Not Even a Man Rising from the Dead

We have all seen him. He lies on a pile of newspapers outside a shop doorway, covered with a rough blanket. Perhaps he has a dog with him for safety. People walk past him, or even step over him. He occasionally rattles a few coins in a tin or cup, asking for more. He wasn’t there when I was a boy, but he’s there now, in all our cities, east, west, north and south.

As I see him, I hear voices. It’s his own fault, they say. He’s chosen it. There are agencies to help him. He should go and get a job. If we give him money he’ll only spend it on drink. Stay away—he might be violent. Sometimes, in some places, the police will move him on, exporting the problem somewhere else. But he’ll be back. And even if he isn’t, there are whole societies like that. They camp in tin shacks on the edges of large, rich cities. From the doors of their tiny makeshift shelters you can see the high-rise hotels and office blocks where, if they’re very lucky, one member of the family might work as a cleaner. They have been born into debt, and in debt they will stay, through the fault of someone rich and powerful who signed away their rights, their lives in effect, a generation or two ago, in return for arms, a new presidential palace, a fat Swiss bank account. And even if rich and poor don’t always live side by side so blatantly, the television brings us together.

So we all know Lazarus. He is our neighbor. Some of us may be rich, well dressed and well fed, and walk past him without even noticing; others of us may not be so rich, or so finely clothed and fed, but compared with Lazarus we’re well off. He would be glad to change places with us, and we would be horrified to share his life, even for a day.
Jesus’ story about Lazarus and the unnamed rich man (he’s often called ‘Dives’, because that’s the Latin word for ‘rich’, but in the story he remains anonymous) works at several levels. It is very like a well-known folk tale in the ancient world; Jesus was by no means the first to tell of how wealth and poverty might be reversed in the future life. In fact, stories like this were so well known that we can see how Jesus has changed the pattern that people would expect. In the usual story, when someone asks permission to send a message back to the people who are still alive on earth, the permission is granted. Here, it isn’t; and the sharp ending of the story points beyond itself to all sorts of questions that Jesus’ hearers, and Luke’s readers, were urged to face.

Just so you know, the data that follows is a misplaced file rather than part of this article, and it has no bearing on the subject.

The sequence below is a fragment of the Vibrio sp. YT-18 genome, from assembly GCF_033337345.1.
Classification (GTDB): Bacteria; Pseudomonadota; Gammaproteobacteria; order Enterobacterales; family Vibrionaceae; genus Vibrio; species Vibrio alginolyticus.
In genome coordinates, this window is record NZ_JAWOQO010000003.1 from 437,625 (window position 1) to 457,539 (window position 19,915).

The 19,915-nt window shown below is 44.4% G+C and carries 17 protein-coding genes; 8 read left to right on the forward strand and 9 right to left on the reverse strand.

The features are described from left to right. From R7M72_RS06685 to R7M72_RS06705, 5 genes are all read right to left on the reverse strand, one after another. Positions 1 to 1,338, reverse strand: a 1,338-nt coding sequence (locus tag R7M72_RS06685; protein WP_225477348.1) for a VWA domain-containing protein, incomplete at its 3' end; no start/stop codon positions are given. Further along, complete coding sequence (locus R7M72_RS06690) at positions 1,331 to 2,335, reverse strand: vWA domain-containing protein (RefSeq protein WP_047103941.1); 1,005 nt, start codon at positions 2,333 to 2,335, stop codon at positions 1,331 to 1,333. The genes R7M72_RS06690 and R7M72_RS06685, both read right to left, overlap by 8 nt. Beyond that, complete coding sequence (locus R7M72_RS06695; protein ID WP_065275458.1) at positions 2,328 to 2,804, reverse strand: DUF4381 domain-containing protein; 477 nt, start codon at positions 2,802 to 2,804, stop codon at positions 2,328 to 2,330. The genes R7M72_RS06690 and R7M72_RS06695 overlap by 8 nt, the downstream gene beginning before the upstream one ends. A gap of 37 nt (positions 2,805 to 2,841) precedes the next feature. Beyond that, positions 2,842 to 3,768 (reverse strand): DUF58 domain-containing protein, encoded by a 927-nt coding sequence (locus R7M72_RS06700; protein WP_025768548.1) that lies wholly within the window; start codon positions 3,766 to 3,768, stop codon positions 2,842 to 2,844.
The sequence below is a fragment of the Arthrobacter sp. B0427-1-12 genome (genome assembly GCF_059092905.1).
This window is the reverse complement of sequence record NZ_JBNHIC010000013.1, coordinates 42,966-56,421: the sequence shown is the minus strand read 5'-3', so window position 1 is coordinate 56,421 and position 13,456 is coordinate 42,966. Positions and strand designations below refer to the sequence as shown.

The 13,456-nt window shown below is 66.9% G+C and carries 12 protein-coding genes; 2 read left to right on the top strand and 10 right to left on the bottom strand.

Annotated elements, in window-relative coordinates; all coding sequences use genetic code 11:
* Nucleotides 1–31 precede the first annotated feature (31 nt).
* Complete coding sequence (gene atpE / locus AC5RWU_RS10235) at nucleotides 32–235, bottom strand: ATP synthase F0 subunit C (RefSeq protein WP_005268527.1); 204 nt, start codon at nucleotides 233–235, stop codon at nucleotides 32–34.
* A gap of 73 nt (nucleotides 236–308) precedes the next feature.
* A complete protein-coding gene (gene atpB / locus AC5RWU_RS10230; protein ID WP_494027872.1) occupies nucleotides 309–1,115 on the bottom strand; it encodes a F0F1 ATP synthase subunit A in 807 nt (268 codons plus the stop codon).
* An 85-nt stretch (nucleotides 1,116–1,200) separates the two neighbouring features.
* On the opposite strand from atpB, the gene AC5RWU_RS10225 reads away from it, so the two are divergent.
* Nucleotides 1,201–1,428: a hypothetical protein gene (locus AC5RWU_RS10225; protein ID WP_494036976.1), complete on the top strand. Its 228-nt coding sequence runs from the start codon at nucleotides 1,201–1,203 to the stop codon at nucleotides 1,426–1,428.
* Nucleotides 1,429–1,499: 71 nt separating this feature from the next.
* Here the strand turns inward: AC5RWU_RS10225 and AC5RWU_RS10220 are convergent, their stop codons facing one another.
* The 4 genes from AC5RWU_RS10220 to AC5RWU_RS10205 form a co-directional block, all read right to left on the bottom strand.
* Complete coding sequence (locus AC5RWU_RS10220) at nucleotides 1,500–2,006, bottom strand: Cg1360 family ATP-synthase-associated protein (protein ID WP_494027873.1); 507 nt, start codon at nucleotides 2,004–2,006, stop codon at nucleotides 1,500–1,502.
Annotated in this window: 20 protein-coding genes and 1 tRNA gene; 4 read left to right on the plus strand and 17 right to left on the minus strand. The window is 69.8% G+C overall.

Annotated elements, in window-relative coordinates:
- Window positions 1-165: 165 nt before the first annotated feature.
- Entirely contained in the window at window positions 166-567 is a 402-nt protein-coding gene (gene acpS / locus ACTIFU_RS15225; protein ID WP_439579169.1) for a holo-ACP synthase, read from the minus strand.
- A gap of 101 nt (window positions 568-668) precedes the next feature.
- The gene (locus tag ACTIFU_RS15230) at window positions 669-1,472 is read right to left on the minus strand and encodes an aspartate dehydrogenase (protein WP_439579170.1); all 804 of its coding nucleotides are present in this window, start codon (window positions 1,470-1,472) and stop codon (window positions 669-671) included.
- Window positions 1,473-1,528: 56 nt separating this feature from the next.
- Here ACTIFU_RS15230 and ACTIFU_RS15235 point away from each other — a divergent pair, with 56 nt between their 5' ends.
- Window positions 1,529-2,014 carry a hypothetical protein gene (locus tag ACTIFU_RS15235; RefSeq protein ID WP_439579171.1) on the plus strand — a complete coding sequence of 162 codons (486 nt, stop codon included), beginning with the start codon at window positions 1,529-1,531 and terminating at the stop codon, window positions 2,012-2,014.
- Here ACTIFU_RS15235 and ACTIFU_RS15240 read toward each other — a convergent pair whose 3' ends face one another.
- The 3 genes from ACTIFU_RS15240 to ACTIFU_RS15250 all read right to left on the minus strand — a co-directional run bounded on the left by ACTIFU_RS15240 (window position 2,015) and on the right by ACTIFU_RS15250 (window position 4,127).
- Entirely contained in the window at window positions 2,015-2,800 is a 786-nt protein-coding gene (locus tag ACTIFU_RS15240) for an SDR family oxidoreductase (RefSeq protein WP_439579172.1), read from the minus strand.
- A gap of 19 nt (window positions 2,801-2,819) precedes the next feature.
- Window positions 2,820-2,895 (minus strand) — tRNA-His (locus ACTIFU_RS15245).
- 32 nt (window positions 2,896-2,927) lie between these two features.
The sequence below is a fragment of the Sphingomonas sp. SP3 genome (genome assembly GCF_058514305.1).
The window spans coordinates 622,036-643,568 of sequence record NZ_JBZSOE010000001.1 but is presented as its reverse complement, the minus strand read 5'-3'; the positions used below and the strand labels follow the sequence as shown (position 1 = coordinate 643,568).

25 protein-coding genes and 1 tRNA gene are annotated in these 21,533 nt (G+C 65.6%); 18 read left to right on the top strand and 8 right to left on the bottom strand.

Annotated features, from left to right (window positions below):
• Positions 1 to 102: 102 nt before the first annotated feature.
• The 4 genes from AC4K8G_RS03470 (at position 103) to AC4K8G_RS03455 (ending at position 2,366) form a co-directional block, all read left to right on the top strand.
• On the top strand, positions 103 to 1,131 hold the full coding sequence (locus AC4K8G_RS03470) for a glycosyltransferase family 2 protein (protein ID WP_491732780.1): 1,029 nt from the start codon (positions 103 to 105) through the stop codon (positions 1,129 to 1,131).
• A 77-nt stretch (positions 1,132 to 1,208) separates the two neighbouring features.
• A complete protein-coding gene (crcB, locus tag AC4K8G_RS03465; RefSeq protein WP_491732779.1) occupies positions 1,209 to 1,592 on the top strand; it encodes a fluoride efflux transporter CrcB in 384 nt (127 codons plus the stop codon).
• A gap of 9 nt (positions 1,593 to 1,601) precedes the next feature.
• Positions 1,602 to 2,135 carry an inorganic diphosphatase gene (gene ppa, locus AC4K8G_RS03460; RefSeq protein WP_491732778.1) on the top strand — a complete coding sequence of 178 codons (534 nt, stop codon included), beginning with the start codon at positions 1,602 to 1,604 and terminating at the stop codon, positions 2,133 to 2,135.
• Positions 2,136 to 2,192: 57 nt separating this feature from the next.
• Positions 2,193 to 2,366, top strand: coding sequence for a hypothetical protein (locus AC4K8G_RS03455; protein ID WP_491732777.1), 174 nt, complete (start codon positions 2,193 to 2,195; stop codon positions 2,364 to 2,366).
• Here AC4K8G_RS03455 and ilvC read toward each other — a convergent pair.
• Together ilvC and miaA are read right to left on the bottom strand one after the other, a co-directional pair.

The parable is not primarily a moral tale about riches and poverty—though, in this chapter, it should be heard in that way as well. If that’s all it was, some might say that it was better to let the poor stay poor, since they will have a good time in the future life. That sort of argument has been used too often by the careless rich for us to want anything to do with it. No; there is something more going on here. The story, after all, doesn’t add anything new to the general folk belief about fortunes being reversed in a future life. But if it’s a parable, that means we should take it as picture-language about something that was going on in Jesus’ own work.

The ending gives us a clue: ‘Neither would they be convinced, even if someone rose from the dead.’ Jesus, we recall, has been criticized for welcoming outcasts and sinners; now it appears that what he’s doing is putting into practice in the present world what, it was widely believed, would happen in the future one. ‘On earth as it is in heaven’ remains his watchword. The age to come must be anticipated in the present.

The point is then that the Pharisees, being themselves lovers of money, were behaving towards the people Jesus was welcoming exactly like the rich man was behaving towards Lazarus. And, just like the rich man, the Pharisees, and anyone else tempted to take a similar line, are now urged to change their ways while there is still time. All Jesus is asking them, in fact, is to do what Moses and the prophets would have said. As Luke makes clear throughout, his kingdom-mission is the fulfillment of the whole story of Israel. Anyone who understands the law and the prophets must therefore see that Jesus is bringing them to completion.

If they do not, then not even someone rising from the dead will bring them to their senses. The last sentence of the parable, like a great crashing chord on an organ, contains several different notes. It speaks of the whole hope of Israel for restoration and renewal. It speaks of the poor and outcast being welcomed by Jesus. And it speaks, for Luke’s readers from that day to this, most powerfully of Jesus himself. One day soon, the reader knows, the law and the prophets will all come true in a new way, as Jesus himself rises again, opening the door to God’s new age in which all wrongs will be put right.

Tom Wright

Published by Intentional Faith

Devoted to a Faith that Thinks

%d bloggers like this: